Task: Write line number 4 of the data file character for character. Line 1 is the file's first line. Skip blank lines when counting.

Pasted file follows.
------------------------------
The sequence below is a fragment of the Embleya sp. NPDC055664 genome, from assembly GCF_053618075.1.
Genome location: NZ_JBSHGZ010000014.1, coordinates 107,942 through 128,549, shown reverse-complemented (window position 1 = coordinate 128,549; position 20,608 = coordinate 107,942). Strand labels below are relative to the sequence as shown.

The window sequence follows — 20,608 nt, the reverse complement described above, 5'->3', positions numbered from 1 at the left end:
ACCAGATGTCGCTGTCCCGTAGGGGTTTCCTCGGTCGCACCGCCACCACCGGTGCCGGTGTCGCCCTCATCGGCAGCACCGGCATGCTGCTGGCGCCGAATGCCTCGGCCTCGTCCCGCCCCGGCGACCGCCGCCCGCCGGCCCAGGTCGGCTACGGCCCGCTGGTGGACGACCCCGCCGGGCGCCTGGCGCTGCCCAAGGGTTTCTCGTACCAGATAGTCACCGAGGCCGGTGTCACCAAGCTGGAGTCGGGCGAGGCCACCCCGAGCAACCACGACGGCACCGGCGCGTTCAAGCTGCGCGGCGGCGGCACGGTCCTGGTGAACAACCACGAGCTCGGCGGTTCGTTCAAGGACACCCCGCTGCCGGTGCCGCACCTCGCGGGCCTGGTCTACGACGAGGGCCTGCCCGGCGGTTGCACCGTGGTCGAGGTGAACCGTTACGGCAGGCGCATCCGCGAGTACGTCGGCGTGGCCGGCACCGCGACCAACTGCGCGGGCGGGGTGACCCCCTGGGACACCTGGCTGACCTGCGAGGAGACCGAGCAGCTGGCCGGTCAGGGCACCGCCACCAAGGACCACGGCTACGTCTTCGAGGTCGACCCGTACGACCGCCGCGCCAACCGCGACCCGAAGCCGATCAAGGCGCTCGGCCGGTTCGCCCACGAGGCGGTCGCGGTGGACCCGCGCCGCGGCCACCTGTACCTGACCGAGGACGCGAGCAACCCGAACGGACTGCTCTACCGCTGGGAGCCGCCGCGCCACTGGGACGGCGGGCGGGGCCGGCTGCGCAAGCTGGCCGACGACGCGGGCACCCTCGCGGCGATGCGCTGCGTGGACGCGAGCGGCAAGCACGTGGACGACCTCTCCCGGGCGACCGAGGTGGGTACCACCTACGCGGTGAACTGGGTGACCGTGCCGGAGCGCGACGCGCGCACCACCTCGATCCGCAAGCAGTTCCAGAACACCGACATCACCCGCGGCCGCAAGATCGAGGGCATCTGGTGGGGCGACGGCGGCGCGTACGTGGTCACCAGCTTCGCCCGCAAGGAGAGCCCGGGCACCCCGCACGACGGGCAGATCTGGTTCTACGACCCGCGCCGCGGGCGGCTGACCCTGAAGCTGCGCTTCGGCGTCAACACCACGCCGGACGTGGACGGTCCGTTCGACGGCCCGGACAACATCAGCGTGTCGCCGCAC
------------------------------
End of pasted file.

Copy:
ACCAGATGTCGCTGTCCCGTAGGGGTTTCCTCGGTCGCACCGCCACCACCGGTGCCGGTGTCGCCCTCATCGGCAGCACCGGCATGCTGCTGGCGCCGAATGCCTCGGCCTCGTCCCGCCCCGGCGACCGCCGCCCGCCGGCCCAGGTCGGCTACGGCCCGCTGGTGGACGACCCCGCCGGGCGCCTGGCGCTGCCCAAGGGTTTCTCGTACCAGATAGTCACCGAGGCCGGTGTCACCAAGCTGGAGTCGGGCGAGGCCACCCCGAGCAACCACGACGGCACCGGCGCGTTCAAGCTGCGCGGCGGCGGCACGGTCCTGGTGAACAACCACGAGCTCGGCGGTTCGTTCAAGGACACCCCGCTGCCGGTGCCGCACCTCGCGGGCCTGGTCTACGACGAGGGCCTGCCCGGCGGTTGCACCGTGGTCGAGGTGAACCGTTACGGCAGGCGCATCCGCGAGTACGTCGGCGTGGCCGGCACCGCGACCAACTGCGCGGGCGGGGTGACCCCCTGGGACACCTGGCTGACCTGCGAGGAGACCGAGCAGCTGGCCGGTCAGGGCACCGCCACCAAGGACCACGGCTACGTCTTCGAGGTCGACCCGTACGACCGCCGCGCCAACCGCGACCCGAAGCCGATCAAGGCGCTCGGCCGGTTCGCCCACGAGGCGGTCGCGGTGGACCCGCGCCGCGGCCACCTGTACCTGACCGAGGACGCGAGCAACCCGAACGGACTGCTCTACCGCTGGGAGCCGCCGCGCCACTGGGACGGCGGGCGGGGCCGGCTGCGCAAGCTGGCCGACGACGCGGGCACCCTCGCGGCGATGCGCTGCGTGGACGCGAGCGGCAAGCACGTGGACGACCTCTCCCGGGCGACCGAGGTGGGTACCACCTACGCGGTGAACTGGGTGACCGTGCCGGAGCGCGACGCGCGCACCACCTCGATCCGCAAGCAGTTCCAGAACACCGACATCACCCGCGGCCGCAAGATCGAGGGCATCTGGTGGGGCGACGGCGGCGCGTACGTGGTCACCAGCTTCGCCCGCAAGGAGAGCCCGGGCACCCCGCACGACGGGCAGATCTGGTTCTACGACCCGCGCCGCGGGCGGCTGACCCTGAAGCTGCGCTTCGGCGTCAACACCACGCCGGACGTGGACGGTCCGTTCGACGGCCCGGACAACATCAGCGTGTCGCCGCAC